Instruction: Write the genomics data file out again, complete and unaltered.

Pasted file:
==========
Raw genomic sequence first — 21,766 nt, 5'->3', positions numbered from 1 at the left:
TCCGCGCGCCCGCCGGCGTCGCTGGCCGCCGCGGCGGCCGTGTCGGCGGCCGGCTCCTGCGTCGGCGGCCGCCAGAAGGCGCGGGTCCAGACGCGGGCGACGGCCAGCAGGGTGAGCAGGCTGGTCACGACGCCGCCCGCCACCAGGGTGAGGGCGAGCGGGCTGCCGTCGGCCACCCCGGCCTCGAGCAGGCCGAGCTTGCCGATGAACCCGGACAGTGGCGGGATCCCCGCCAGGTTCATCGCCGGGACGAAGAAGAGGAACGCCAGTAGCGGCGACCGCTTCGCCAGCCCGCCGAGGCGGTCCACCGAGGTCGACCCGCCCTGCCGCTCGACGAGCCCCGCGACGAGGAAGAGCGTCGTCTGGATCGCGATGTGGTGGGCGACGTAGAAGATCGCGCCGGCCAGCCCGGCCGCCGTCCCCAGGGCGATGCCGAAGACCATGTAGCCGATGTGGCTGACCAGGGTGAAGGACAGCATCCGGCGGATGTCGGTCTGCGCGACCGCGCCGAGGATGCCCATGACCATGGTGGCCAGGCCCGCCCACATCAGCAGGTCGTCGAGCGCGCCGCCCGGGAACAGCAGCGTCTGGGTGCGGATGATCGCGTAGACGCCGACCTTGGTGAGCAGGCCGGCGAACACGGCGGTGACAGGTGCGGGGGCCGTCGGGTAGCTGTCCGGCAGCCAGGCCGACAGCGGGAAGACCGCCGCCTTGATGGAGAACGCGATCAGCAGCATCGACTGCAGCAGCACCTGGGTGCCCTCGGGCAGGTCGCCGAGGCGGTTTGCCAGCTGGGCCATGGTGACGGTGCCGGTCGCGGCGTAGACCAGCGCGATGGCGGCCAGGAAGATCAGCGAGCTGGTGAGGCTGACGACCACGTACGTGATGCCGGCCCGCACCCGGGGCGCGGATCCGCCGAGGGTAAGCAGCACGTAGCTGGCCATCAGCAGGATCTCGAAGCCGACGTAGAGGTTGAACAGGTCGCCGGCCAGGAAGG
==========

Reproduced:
Raw genomic sequence first — 21,766 nt, 5'->3', positions numbered from 1 at the left:
TCCGCGCGCCCGCCGGCGTCGCTGGCCGCCGCGGCGGCCGTGTCGGCGGCCGGCTCCTGCGTCGGCGGCCGCCAGAAGGCGCGGGTCCAGACGCGGGCGACGGCCAGCAGGGTGAGCAGGCTGGTCACGACGCCGCCCGCCACCAGGGTGAGGGCGAGCGGGCTGCCGTCGGCCACCCCGGCCTCGAGCAGGCCGAGCTTGCCGATGAACCCGGACAGTGGCGGGATCCCCGCCAGGTTCATCGCCGGGACGAAGAAGAGGAACGCCAGTAGCGGCGACCGCTTCGCCAGCCCGCCGAGGCGGTCCACCGAGGTCGACCCGCCCTGCCGCTCGACGAGCCCCGCGACGAGGAAGAGCGTCGTCTGGATCGCGATGTGGTGGGCGACGTAGAAGATCGCGCCGGCCAGCCCGGCCGCCGTCCCCAGGGCGATGCCGAAGACCATGTAGCCGATGTGGCTGACCAGGGTGAAGGACAGCATCCGGCGGATGTCGGTCTGCGCGACCGCGCCGAGGATGCCCATGACCATGGTGGCCAGGCCCGCCCACATCAGCAGGTCGTCGAGCGCGCCGCCCGGGAACAGCAGCGTCTGGGTGCGGATGATCGCGTAGACGCCGACCTTGGTGAGCAGGCCGGCGAACACGGCGGTGACAGGTGCGGGGGCCGTCGGGTAGCTGTCCGGCAGCCAGGCCGACAGCGGGAAGACCGCCGCCTTGATGGAGAACGCGATCAGCAGCATCGACTGCAGCAGCACCTGGGTGCCCTCGGGCAGGTCGCCGAGGCGGTTTGCCAGCTGGGCCATGGTGACGGTGCCGGTCGCGGCGTAGACCAGCGCGATGGCGGCCAGGAAGATCAGCGAGCTGGTGAGGCTGACGACCACGTACGTGATGCCGGCCCGCACCCGGGGCGCGGATCCGCCGAGGGTAAGCAGCACGTAGCTGGCCATCAGCAGGATCTCGAAGCCGACGTAGAGGTTGAACAGGTCGCCGGCCAGGAAGG